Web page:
Europeans, US citizens, San Franciscans, Harajuku girls, West Point alumni, gym members, ex-pats, tourists, Sarasota retirees—from birthplace onward, we use locations to define ourselves and others. In turn, these geography-centric definitions allow us to repurpose maps into increasingly rich encyclopedias: intimate yet vast, historical and current.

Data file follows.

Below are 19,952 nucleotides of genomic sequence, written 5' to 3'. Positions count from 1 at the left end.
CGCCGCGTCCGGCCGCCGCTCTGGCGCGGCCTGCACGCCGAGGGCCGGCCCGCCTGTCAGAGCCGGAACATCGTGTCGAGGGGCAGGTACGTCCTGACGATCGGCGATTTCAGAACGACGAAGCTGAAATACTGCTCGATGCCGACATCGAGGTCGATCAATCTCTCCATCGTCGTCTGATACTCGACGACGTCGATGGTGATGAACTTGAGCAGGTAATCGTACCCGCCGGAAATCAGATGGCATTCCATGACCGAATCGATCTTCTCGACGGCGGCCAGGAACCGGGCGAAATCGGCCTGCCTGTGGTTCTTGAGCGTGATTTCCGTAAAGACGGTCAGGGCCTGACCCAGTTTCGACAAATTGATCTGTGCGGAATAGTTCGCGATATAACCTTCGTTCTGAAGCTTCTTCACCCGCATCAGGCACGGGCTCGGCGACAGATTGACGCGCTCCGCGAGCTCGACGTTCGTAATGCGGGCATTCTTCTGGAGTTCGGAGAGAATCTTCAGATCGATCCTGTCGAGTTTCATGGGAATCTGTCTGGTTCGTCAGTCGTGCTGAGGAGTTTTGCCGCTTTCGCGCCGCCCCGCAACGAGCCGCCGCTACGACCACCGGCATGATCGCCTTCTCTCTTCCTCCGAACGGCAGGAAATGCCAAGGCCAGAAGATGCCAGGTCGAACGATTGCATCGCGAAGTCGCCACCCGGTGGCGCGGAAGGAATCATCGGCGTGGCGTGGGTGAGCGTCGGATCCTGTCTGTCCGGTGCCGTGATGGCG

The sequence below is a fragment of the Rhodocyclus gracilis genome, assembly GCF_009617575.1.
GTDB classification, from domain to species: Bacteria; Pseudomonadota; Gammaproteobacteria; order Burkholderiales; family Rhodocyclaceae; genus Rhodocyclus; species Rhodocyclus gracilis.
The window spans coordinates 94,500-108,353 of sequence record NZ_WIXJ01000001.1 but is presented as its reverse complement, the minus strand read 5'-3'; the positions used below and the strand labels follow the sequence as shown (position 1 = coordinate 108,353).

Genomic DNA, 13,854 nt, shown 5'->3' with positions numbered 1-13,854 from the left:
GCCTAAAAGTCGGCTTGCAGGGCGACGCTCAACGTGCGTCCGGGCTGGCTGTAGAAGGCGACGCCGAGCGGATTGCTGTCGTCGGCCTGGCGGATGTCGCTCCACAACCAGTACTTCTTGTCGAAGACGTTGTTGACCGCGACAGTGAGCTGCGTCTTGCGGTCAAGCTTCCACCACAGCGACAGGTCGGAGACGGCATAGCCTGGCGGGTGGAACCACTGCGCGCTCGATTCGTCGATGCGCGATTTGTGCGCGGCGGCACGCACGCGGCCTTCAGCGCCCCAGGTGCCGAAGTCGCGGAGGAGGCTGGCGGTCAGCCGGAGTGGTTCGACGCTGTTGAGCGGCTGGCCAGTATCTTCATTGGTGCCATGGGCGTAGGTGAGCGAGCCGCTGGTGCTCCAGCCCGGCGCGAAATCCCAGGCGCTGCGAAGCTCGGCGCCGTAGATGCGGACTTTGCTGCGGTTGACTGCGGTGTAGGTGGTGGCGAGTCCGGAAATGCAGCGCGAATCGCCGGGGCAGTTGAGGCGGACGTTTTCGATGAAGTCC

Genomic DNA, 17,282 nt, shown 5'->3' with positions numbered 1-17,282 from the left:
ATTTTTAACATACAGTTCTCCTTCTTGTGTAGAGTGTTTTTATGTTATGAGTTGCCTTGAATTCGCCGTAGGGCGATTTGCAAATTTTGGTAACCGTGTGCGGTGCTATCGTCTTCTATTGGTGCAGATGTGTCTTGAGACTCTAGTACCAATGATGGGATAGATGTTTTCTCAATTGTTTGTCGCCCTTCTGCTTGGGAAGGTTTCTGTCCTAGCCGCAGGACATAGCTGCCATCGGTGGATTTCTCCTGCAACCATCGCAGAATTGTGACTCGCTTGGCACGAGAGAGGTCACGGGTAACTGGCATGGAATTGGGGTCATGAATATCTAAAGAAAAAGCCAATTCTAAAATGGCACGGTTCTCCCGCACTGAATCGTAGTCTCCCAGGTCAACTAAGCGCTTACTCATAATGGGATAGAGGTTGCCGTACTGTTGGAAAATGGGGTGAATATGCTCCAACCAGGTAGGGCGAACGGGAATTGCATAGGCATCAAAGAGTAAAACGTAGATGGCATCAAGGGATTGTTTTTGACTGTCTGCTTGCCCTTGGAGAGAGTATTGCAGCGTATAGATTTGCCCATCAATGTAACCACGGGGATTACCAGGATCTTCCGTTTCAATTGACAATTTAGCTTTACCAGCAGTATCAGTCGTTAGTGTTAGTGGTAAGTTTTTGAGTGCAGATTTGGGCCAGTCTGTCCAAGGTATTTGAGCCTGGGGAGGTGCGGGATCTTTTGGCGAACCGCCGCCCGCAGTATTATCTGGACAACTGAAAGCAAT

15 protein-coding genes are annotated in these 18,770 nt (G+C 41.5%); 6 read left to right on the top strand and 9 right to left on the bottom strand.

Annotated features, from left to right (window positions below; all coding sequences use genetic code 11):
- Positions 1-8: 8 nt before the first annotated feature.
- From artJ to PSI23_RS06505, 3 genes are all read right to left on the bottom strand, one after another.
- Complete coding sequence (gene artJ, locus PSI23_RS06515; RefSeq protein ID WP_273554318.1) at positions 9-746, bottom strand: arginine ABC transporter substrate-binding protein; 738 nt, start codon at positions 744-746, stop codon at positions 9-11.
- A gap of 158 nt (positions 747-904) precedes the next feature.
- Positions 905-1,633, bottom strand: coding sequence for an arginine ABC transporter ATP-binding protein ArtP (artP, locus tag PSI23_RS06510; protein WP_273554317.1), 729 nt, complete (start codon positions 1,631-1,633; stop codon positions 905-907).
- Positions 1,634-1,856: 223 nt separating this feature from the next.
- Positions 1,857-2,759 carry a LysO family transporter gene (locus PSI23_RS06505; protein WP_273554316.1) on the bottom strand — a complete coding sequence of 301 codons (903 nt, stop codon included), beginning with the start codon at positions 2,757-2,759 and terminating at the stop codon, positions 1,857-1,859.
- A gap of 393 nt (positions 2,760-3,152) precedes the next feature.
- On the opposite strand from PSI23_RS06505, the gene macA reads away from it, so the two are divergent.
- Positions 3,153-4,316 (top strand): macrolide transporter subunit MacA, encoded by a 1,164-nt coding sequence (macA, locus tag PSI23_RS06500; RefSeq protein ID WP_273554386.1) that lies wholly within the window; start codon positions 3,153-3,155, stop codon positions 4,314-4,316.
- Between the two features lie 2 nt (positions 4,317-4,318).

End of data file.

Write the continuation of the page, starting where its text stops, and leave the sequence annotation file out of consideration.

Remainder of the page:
A set of map coordinates forms the link between Joni Mitchell, the Troubadour in West Hollywood, Lenny Bruce and Spanish expeditions in the 1700s. They tie my friend Libby to Elvis through a trip to Graceland. Childhood haunts still hold meaning even if the buildings we remember are gone, and we use landmarks and landscapes to recall history long after the battles are over. This talk covers some of the many ways we continue to add to our growing repositories of location data and what we can learn through these points on a map.
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